Episode 19: Sherman’s March

Click to Play!

Sean and Cody are joined by literature student and documentary expert Ethan Weinstein for a bizarre journey into the heart of Southern womanhood with a side order of nuclear holocaust anxiety. In the classic 1986 documentary Sherman’s March, filmmaker Ross McElwee sets out to make a movie about the lingering effects of the Civil War scorched-earth military campaign that made the name William T. Sherman into fightin’ words south of the Mason-Dixon line. But he quickly gets sidetracked as a gaggle of white Southern women with various quirky hang-ups parade past his all-seeing camera. Environmental issues discussed include the real Sherman’s legacy of destruction, nuclear waste and ecological problems in the modern South, the anti-nuclear protests of the 1980s and cross-generational anxiety about atomic war and, by extension, climate change.

How did a movie about the historical Civil War morph into a reality show about the pitfalls of modern dating? Why is there so much toxic waste in the South? Where does traditional white Southern womanhood come from? Why did millions of people take to the streets in 1982 to protest nuclear weapons? What’s the “Red Tide” scenario? Why did Burt Reynolds’s career take a nose-dive? Where’s Ossbaw Island and who lives there? How do you get distribution for an independent documentary? What’s the appropriate thing to say to a woman who announces she’s not wearing underpants? Why are the hosts reviewing a documentary when they told you in Episode 12 they wouldn’t be reviewing any more documentaries? All these questions are ready to rip through Georgia and the Carolinas like Sherman’s army in this unusual episode of Green Screen.

Original trailer for Sherman’s March, for a recent film festival.

Additional Materials About This Episode

Here is Sherman’s March, the whole thing–from beginning to end. It is available only in 240p, unfortunately.

Ross McElwee Official Website:

Ethan Weinstein (Podcast Guest)

The Jonathan Richman Files, Vol. 1: At the Government Center, by Ethan Weinstein, at The Boston Hassle, Oct. 9, 2020:

“Returning Home With Ross McElwee,” by Ethan Weinstein, at Entropy Magazine, December 13, 2019:

Meetinghouse, a literary magazine at Dartmouth College, at which Ethan is the editor:

Ethan’s Twitter:

The Environmental History

What Ross McElwee set out to do, but did not do: a documentary (from PBS) about the historical Sherman’s March during the Civil War. This was produced in 2014 for the 150th anniversary of the event.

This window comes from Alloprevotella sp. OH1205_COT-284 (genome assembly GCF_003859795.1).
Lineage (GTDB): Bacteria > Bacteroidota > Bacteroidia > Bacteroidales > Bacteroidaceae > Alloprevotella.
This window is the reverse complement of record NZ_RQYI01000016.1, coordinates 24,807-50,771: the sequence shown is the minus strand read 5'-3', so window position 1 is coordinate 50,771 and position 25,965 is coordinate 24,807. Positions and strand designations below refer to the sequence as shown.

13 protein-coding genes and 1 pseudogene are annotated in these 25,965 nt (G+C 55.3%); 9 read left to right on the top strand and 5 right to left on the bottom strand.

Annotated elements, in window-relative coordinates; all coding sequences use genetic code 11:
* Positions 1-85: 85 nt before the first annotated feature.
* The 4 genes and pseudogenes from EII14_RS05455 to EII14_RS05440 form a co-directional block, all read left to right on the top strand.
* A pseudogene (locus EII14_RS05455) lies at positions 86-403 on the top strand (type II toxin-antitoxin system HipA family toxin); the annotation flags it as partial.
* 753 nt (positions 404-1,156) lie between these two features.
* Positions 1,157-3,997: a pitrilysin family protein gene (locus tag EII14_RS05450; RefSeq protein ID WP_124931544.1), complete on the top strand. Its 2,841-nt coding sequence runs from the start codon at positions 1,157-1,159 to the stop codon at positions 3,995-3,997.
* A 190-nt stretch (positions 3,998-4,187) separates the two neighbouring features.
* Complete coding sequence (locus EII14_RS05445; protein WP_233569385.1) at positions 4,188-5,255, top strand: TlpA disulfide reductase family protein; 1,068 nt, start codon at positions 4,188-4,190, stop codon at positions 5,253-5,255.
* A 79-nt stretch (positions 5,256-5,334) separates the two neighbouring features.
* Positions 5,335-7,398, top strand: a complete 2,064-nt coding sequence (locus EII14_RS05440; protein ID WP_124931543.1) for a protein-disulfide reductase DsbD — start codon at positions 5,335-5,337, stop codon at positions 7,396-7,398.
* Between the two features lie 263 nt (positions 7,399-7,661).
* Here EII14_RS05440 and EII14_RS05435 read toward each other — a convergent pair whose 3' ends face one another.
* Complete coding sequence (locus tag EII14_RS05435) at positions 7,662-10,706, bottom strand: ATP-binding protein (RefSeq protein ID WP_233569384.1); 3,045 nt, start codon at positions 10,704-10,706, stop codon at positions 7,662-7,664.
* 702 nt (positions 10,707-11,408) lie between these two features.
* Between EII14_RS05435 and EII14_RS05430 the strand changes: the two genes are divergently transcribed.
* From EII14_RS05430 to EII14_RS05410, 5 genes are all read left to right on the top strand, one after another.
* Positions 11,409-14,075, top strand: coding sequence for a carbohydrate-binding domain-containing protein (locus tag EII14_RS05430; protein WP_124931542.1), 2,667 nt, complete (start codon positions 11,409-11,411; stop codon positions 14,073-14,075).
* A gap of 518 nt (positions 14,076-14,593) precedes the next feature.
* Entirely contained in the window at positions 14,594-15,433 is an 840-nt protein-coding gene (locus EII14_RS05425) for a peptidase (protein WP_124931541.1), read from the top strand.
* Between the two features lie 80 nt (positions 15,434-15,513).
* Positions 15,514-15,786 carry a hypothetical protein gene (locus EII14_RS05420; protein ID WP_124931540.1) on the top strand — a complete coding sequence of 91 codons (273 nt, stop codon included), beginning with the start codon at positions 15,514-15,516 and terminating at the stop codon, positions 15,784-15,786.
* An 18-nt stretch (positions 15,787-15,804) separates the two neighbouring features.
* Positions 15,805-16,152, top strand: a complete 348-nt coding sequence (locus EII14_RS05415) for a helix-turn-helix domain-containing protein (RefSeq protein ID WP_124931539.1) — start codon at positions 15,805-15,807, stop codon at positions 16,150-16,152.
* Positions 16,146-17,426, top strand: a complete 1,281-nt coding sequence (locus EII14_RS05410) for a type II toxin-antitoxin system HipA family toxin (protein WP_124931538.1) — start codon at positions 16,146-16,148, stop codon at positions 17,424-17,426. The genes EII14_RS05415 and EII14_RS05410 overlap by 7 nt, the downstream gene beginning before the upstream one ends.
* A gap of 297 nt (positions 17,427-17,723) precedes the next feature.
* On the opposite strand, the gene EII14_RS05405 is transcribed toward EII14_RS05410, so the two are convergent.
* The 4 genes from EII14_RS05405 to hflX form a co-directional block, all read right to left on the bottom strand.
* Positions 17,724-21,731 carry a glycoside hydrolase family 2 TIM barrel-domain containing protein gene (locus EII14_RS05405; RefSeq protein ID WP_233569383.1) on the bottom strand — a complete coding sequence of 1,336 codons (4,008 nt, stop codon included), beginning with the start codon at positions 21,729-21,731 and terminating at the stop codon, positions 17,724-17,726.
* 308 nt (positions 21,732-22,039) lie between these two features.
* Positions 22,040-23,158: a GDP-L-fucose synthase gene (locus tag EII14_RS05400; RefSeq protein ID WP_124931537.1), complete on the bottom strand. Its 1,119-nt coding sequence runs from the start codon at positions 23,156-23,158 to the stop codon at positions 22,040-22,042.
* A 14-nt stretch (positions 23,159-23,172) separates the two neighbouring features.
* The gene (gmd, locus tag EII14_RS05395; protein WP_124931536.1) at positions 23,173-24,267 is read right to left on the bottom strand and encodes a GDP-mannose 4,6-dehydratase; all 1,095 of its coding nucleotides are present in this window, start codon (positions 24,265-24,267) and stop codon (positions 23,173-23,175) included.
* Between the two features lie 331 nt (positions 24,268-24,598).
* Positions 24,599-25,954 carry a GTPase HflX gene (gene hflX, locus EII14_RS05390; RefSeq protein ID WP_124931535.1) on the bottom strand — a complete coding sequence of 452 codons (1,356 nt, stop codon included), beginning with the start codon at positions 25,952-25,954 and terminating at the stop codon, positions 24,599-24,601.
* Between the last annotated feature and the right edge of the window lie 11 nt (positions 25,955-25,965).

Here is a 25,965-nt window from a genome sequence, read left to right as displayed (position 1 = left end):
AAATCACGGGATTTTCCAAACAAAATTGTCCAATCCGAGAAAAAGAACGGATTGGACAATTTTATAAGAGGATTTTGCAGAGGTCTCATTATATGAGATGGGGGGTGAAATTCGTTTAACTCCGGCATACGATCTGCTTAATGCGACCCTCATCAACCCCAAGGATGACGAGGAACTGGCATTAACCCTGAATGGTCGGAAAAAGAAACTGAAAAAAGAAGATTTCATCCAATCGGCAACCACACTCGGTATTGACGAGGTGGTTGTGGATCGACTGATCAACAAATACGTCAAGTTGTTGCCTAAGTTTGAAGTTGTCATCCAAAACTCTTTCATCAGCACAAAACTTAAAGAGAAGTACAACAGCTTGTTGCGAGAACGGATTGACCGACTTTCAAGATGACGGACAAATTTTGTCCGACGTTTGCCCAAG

Stephanie Buck, “Fear of Nuclear Annihilation Scarred Children Growing Up in the Cold War, Studies Later Showed,” Timeline.com, August 29, 2017:

Caroline Rose Peyton, Radioactive Dixie: A History of Nuclear Power and Nuclear Waste in the American South, 1950-1990 (Dissertation, University of South Carolina, 2016):

Dr. Peyton’s website:

Movie Stuff

Annie Howard, “Lulu Wang Champions A24 Deal for ‘The Farewell’ Over Streaming Offer,” The Hollywood Reporter, December 27, 2019:

Lauren Zornosa, “Watchmen Star Regina King Makes History With Venice Film Festival Distinction,” Los Angeles Times, September 8, 2020:

VisionsDuReel interviews Ross McElwee in 2014 about his interesting career.

Ross McElwee is interviewed on Filmwax Radio in 2012 for his work on Photographic Memory, a film discussed by Ethan in this episode.

Sherman’s March (1986) at IMDB: https://www.imdb.com/title/tt0091943/
Sherman’s March (1986) at Letterboxd: https://letterboxd.com/film/shermans-march/

Next Movie Up: The Wicker Man (1973)

The poster from Sherman’s March, from which the header image is compiled, is presumably copyright (c) 1986 by First Run Features. Its inclusion here is believed to be permissible under fair use. We are not the uploaders of any YouTube clips embedded here. 

One thought on “Episode 19: Sherman’s March

Leave a Reply

Fill in your details below or click an icon to log in:

WordPress.com Logo

You are commenting using your WordPress.com account. Log Out /  Change )

Facebook photo

You are commenting using your Facebook account. Log Out /  Change )

Connecting to %s